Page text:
Thursday, September 29, 2011

Balancing Act 6: Props

Props have numerous purposes. They assist with immersion, provide additional information, make for fascinating clues, and keep players interested. Plus they're a handy way to impress your player base. It's one thing to be told about the journal that you find, it's another thing to have an excerpt to read and hold. If you really want to go all out, you could literally re-make the journal in its entirety, though you may want to indicate which pages are of especial interest and let the players take it home to read should they wish to. Be aware that some players aren't big readers and won't be keen on reading that 100-page painstakingly built journal.
  • Taste. Even food can be a prop if it's in keeping with the theme / mood. Tea and cucumber sandwiches provide a mood different from Mountain Dew and Salt & Vinegar crisps. Bonus points if you play an NPC and hand out the treats in game. It’s a great way to get the player’s to drop their guard and potentially partake of poisoned drink so long as you point out that what is drunk out of character is also drunk in character.

  • Temperature. Environmental changes can also assist in connecting the players to the characters. However, don’t make it too uncomfortable and do allow your players the right of veto. At the very least, let them rug up if you turn up the air conditioner. They'll still get the point about how cold it is even if they experience it in relative comfort. Another thing you could do is keep a glass of icy water handy (preferably with a film of ice over the top) and dare them to plunge their fingers into it when their character dives into the icy water. Never force them to do it but feel free to offer a reward to those who do. Another option is to swap between a cold room and a warm room for when the players are braving the inclement weather or hiding inside. That can provide an excellent incentive if you want the characters cooped up inside!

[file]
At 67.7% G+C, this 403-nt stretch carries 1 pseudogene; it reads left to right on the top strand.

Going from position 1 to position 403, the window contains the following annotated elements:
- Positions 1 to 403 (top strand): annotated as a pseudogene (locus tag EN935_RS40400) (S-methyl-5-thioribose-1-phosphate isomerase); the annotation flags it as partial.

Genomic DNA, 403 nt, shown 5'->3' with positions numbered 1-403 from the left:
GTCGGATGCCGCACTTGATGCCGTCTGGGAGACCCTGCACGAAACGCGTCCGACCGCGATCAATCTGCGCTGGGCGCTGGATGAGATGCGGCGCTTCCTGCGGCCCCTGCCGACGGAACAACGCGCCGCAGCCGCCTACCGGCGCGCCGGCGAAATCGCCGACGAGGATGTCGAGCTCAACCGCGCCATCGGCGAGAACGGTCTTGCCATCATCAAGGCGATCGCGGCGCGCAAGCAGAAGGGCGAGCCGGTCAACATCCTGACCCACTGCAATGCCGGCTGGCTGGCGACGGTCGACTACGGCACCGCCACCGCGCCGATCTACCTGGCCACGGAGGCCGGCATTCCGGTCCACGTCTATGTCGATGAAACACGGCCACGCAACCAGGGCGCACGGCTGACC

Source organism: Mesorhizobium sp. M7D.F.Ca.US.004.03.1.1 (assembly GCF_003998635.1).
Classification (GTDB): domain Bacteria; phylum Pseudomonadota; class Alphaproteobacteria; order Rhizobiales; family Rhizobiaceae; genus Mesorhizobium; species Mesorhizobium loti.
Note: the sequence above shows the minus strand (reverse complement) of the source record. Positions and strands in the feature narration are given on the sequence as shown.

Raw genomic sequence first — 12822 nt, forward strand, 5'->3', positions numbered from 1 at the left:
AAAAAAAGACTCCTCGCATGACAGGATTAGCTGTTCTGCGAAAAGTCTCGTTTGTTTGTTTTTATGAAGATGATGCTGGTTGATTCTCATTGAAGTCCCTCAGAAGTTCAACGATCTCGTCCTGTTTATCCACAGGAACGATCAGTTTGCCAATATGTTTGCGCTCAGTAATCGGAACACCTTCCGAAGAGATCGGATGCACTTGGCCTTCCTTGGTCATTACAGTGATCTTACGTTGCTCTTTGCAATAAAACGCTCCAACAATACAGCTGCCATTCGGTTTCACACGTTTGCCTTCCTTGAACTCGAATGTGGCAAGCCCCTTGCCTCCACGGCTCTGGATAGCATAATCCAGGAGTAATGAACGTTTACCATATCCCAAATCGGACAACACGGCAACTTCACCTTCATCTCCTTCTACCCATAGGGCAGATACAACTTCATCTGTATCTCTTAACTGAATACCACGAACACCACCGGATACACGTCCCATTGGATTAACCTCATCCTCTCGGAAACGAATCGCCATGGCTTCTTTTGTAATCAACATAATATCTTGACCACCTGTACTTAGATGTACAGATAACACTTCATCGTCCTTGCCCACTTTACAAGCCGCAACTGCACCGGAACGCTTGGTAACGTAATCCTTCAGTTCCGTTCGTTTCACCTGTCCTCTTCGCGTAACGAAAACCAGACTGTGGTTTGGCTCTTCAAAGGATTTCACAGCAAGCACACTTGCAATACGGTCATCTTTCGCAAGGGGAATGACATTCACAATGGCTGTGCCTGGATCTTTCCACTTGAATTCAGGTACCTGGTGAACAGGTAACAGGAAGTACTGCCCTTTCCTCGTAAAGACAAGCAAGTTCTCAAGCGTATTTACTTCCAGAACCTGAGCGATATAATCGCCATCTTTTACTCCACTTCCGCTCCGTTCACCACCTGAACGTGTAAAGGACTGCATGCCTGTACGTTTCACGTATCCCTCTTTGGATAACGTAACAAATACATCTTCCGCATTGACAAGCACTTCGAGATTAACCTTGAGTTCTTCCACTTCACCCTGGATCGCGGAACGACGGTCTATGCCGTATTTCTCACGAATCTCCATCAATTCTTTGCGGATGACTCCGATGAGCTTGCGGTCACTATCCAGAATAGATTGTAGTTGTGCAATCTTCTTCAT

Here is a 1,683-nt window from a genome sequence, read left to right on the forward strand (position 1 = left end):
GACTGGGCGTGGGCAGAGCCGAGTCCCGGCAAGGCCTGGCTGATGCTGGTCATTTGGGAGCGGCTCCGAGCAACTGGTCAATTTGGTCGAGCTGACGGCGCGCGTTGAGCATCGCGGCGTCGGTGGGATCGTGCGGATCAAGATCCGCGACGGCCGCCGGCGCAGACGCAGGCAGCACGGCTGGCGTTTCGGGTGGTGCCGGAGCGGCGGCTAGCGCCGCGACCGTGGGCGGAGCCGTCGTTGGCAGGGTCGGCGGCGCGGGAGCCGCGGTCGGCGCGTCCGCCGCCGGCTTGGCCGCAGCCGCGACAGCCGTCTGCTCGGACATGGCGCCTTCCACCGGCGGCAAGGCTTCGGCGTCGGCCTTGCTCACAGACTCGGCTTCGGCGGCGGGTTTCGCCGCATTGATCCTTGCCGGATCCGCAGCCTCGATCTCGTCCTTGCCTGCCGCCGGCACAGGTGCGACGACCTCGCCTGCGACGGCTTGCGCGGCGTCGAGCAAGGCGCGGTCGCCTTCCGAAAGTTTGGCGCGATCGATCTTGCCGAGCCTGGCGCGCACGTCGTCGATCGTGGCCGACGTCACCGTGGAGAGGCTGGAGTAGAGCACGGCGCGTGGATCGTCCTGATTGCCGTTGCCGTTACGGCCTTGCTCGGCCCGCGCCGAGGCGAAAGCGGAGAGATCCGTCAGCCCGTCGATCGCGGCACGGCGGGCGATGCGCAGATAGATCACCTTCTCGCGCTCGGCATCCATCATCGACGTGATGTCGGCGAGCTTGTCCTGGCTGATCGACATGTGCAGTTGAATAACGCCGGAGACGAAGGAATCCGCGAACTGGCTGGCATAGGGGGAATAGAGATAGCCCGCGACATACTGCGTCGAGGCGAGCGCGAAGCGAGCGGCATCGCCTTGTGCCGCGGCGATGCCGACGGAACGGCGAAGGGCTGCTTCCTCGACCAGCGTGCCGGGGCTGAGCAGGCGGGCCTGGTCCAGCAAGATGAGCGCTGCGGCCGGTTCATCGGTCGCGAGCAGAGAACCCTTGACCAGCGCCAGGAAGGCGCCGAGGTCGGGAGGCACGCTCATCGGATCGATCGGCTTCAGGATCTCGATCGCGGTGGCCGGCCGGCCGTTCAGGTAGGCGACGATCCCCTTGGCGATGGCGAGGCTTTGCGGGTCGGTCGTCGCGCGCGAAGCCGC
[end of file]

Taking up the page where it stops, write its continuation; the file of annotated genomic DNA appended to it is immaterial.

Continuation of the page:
• Sight. Pander to your player’s sense of sight by providing photographs of important NPCs, diary props, maps, and other physical clues rather than simply describing them. Don't forget to give them the time to read these props, though, and be aware that some players will want to painstakingly go over them (which might take awhile) and others will cast a cursory glance at them and move on.

  • Smell. Baking cookies can lure them into a false sense of security (especially if coupled with a kindly old NPC lady and some candle light). Incense provides exoticism and may remind them of where they are as they walk into that cultist den. A lit match has a distinctive smell as does fresh leather or perfume sprayed on a card. Just be aware of your player’s limitations and be safe. Some chemicals in both food and containers are hazardous to smell. Also be aware of any asthma or scent allergies. Some people get head aches when they smell lavender oil after all.

  • Touch. Bring touch to the fore with props your players can touch (i.e. fake cigars, diaries, flash lights, and weapons props). Just keep them out of reach of fiddlers! Some people learn better through touch and everyone remembers an object better than a description. This can also be utilised for in-game ramifications, such as the Keeper who handed his player a rusty flashlight that hadn't been quite screwed on tight enough for the batteries to power the light. The player immediately tightened the flashlight lit and it made an awful noise ... that drew down the Enemy. Which is great stuff.

If anyone's created any really awesome props, mention so in the comments below!

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